When Is “Finished” Actually Finished?


Every project has an end in sight: completion. Whether I’m writing a novel or a song or making a walking stick from a piece of dead tree branch, I always have the same goal: making it the best it can be.

But when is “finished” actually finished?

When I start carving the bark off a dead piece of branch, I know I’ll also need to file the nodes as far down as I can. I can only saw them off so close to the branch itself, and sanding them down is tedious and sand paper-consuming.

Then I do some serious sanding with course sandpaper, making sure to round off the edges of the top of the  stick to make it safer. And sometimes having to file or sand the bottom end enough to fit a rubber furniture tip on.

Then comes sanding with fine sand paper. That doesn’t take much work, but if some of the bark proves uncarveable, the sanding can result in loosening some obnoxious “threads” of bark that take forever to get rid of.

A coating of linseed oil brings out the grain, and then two or three coats of polyurethane give it a lustrous shine. Even then, however, just when I think I’ve finished, I’m apt to find places I didn’t sand smoothly enough or “threads” that feel unpleasant to the touch.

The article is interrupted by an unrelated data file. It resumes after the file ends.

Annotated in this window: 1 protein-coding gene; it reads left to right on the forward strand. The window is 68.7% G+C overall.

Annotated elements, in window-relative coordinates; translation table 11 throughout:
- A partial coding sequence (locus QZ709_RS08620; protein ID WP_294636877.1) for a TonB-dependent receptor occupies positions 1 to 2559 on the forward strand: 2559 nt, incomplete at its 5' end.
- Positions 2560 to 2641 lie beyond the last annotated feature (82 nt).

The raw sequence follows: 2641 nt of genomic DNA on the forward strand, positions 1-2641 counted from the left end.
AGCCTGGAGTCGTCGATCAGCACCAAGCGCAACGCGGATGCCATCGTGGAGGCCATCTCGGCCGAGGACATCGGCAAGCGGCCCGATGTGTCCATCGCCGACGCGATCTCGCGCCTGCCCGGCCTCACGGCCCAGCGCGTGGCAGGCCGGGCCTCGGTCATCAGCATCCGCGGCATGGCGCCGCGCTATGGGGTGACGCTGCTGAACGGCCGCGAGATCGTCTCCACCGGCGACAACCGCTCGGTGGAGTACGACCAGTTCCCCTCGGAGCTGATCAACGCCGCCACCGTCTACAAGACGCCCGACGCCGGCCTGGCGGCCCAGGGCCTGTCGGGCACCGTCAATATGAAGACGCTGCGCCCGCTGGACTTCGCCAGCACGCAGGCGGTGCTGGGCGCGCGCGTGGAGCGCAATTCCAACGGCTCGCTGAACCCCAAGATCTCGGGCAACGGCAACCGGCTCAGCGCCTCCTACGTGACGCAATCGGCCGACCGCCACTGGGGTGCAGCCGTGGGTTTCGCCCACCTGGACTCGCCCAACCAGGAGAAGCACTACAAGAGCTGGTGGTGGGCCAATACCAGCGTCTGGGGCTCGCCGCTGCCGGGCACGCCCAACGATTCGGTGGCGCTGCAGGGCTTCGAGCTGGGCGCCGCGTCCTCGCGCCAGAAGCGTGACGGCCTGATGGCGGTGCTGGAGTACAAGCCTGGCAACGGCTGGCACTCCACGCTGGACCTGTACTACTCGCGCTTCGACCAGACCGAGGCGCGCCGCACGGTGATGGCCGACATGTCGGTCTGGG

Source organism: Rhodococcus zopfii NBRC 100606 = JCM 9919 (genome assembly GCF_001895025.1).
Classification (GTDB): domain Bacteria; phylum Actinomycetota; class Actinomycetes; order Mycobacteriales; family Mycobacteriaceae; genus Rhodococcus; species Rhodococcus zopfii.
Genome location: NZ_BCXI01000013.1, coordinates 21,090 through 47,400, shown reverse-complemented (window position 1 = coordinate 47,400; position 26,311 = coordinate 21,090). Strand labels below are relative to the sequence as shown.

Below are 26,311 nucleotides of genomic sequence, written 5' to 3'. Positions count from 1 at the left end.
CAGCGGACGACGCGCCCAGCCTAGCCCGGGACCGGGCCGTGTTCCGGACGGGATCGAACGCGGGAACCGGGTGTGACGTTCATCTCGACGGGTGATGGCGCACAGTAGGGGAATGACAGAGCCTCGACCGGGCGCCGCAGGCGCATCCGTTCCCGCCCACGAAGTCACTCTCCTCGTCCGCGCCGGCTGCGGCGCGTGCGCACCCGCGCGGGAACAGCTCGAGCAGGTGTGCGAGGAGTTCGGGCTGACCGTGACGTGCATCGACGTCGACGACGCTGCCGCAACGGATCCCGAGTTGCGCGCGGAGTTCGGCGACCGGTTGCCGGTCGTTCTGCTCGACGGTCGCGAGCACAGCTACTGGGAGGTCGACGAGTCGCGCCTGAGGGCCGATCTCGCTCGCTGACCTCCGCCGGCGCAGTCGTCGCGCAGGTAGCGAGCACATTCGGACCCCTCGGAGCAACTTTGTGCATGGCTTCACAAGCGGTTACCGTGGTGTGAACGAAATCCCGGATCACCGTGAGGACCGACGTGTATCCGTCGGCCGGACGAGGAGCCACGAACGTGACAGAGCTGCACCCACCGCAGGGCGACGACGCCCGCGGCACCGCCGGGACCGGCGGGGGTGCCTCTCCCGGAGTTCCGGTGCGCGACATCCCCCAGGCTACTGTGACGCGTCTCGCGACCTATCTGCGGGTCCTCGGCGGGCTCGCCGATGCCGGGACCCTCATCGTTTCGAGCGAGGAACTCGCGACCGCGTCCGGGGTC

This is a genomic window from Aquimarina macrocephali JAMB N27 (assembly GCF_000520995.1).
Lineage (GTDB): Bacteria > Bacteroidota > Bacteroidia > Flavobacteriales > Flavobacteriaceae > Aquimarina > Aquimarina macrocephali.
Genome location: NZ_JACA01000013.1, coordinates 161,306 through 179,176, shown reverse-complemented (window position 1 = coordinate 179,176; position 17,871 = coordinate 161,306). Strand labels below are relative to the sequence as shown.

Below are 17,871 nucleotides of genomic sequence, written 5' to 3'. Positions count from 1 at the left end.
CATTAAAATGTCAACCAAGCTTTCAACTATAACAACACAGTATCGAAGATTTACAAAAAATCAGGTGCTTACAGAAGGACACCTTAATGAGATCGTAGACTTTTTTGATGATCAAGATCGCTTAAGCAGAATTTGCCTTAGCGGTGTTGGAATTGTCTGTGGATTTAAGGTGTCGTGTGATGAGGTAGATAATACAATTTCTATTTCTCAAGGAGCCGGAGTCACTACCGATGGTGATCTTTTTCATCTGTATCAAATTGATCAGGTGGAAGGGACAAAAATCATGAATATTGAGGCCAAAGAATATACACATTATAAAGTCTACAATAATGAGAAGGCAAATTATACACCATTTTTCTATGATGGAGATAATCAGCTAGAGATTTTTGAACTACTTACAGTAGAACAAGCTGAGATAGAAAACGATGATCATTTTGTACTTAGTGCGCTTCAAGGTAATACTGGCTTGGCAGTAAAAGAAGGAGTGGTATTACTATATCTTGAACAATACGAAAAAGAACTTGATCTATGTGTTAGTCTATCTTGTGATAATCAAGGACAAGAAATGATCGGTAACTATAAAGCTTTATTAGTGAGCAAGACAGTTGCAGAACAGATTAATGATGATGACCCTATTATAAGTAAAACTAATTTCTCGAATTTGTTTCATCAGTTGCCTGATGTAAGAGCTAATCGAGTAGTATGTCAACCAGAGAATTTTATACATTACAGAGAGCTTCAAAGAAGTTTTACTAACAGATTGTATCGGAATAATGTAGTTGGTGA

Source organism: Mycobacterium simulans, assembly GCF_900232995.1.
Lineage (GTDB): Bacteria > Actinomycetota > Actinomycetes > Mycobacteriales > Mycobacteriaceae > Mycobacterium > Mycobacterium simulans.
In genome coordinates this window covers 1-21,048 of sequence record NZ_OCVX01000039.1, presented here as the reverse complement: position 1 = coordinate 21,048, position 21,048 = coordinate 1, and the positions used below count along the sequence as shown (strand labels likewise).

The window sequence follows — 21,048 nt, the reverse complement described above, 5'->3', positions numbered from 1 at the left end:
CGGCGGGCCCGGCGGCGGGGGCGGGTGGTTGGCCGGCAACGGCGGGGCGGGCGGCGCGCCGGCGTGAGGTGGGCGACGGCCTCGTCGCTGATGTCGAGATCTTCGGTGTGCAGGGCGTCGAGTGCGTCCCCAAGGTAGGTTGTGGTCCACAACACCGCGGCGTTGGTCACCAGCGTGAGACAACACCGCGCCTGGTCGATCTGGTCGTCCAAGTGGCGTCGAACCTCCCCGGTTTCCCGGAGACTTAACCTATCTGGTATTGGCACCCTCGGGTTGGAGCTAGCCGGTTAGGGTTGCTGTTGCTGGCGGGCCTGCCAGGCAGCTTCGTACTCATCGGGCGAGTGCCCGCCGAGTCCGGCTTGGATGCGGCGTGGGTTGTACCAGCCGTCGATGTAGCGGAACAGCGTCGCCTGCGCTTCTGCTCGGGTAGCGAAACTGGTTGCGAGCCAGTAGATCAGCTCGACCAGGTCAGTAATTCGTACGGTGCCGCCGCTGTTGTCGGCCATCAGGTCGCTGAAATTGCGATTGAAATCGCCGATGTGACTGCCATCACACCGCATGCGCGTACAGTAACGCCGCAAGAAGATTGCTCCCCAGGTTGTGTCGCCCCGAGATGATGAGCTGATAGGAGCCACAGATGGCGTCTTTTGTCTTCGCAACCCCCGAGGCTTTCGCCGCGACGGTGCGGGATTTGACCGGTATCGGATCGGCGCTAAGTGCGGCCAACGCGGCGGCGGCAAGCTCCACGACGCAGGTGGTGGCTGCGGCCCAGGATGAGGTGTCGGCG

So that means more sanding of something that had seemed complete. And redoing the linseed oil and polyurethane.

When is enough enough? Whenever a finished walking stick is finished, I guess. When there’s nothing left for me to do to make it better.

That’s true of my novel writing as well. Beginning novelists think they’ve done something really special when they complete their first draft, and they have. But if they think their books are anywhere close to finished from a publisher’s or reader’s point of view, they’re sadly naive.

It normally takes me twelve to twenty complete times of editing and revising that rough draft before I’m tempted to call it complete. The rule-of-thumb seems to be “don’t do it any more if the improvements are so minor no one can tell the difference.”